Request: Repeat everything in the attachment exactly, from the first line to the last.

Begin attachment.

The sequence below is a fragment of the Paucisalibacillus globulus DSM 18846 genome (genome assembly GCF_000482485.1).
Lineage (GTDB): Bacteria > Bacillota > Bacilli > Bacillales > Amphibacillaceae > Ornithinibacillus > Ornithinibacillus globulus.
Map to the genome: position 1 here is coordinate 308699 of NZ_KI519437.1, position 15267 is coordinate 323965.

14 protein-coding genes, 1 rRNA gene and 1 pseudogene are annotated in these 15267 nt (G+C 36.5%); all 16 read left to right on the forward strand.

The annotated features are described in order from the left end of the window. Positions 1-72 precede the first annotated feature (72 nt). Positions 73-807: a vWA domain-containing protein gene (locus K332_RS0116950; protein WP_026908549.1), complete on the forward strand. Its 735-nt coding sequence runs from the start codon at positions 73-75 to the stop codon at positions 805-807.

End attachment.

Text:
The sequence below is a fragment of the Paucisalibacillus globulus DSM 18846 genome (genome assembly GCF_000482485.1).
Lineage (GTDB): Bacteria > Bacillota > Bacilli > Bacillales > Amphibacillaceae > Ornithinibacillus > Ornithinibacillus globulus.
Map to the genome: position 1 here is coordinate 308699 of NZ_KI519437.1, position 15267 is coordinate 323965.

14 protein-coding genes, 1 rRNA gene and 1 pseudogene are annotated in these 15267 nt (G+C 36.5%); all 16 read left to right on the forward strand.

The annotated features are described in order from the left end of the window. Positions 1-72 precede the first annotated feature (72 nt). Positions 73-807: a vWA domain-containing protein gene (locus K332_RS0116950; protein WP_026908549.1), complete on the forward strand. Its 735-nt coding sequence runs from the start codon at positions 73-75 to the stop codon at positions 805-807.